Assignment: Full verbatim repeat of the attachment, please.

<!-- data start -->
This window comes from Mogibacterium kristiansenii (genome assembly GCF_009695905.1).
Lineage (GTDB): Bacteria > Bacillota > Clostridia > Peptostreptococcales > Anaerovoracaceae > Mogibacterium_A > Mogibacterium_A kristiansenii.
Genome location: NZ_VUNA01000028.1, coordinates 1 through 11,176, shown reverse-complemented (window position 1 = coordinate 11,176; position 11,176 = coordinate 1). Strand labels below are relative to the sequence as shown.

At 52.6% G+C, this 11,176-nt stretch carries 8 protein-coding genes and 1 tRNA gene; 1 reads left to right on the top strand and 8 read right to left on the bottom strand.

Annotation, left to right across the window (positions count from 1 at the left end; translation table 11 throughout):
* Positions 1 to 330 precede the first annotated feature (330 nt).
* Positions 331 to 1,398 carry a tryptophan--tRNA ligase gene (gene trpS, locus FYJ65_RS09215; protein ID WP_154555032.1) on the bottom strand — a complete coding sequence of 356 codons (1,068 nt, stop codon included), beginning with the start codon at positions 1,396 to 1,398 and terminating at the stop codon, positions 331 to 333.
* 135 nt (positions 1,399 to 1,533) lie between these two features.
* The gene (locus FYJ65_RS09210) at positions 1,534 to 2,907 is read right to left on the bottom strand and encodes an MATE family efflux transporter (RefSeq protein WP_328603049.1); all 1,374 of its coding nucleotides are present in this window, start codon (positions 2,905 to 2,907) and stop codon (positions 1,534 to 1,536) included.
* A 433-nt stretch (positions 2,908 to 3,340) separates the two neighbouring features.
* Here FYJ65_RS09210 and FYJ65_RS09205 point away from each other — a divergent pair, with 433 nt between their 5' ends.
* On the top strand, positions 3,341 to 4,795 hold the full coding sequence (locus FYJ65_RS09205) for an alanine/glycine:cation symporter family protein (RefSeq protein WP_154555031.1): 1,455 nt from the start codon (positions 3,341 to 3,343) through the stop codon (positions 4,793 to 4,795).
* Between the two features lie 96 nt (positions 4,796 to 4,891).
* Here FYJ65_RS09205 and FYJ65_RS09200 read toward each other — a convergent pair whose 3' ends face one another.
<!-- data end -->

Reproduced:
This window comes from Mogibacterium kristiansenii (genome assembly GCF_009695905.1).
Lineage (GTDB): Bacteria > Bacillota > Clostridia > Peptostreptococcales > Anaerovoracaceae > Mogibacterium_A > Mogibacterium_A kristiansenii.
Genome location: NZ_VUNA01000028.1, coordinates 1 through 11,176, shown reverse-complemented (window position 1 = coordinate 11,176; position 11,176 = coordinate 1). Strand labels below are relative to the sequence as shown.

At 52.6% G+C, this 11,176-nt stretch carries 8 protein-coding genes and 1 tRNA gene; 1 reads left to right on the top strand and 8 read right to left on the bottom strand.

Annotation, left to right across the window (positions count from 1 at the left end; translation table 11 throughout):
* Positions 1 to 330 precede the first annotated feature (330 nt).
* Positions 331 to 1,398 carry a tryptophan--tRNA ligase gene (gene trpS, locus FYJ65_RS09215; protein ID WP_154555032.1) on the bottom strand — a complete coding sequence of 356 codons (1,068 nt, stop codon included), beginning with the start codon at positions 1,396 to 1,398 and terminating at the stop codon, positions 331 to 333.
* 135 nt (positions 1,399 to 1,533) lie between these two features.
* The gene (locus FYJ65_RS09210) at positions 1,534 to 2,907 is read right to left on the bottom strand and encodes an MATE family efflux transporter (RefSeq protein WP_328603049.1); all 1,374 of its coding nucleotides are present in this window, start codon (positions 2,905 to 2,907) and stop codon (positions 1,534 to 1,536) included.
* A 433-nt stretch (positions 2,908 to 3,340) separates the two neighbouring features.
* Here FYJ65_RS09210 and FYJ65_RS09205 point away from each other — a divergent pair, with 433 nt between their 5' ends.
* On the top strand, positions 3,341 to 4,795 hold the full coding sequence (locus FYJ65_RS09205) for an alanine/glycine:cation symporter family protein (RefSeq protein WP_154555031.1): 1,455 nt from the start codon (positions 3,341 to 3,343) through the stop codon (positions 4,793 to 4,795).
* Between the two features lie 96 nt (positions 4,796 to 4,891).
* Here FYJ65_RS09205 and FYJ65_RS09200 read toward each other — a convergent pair whose 3' ends face one another.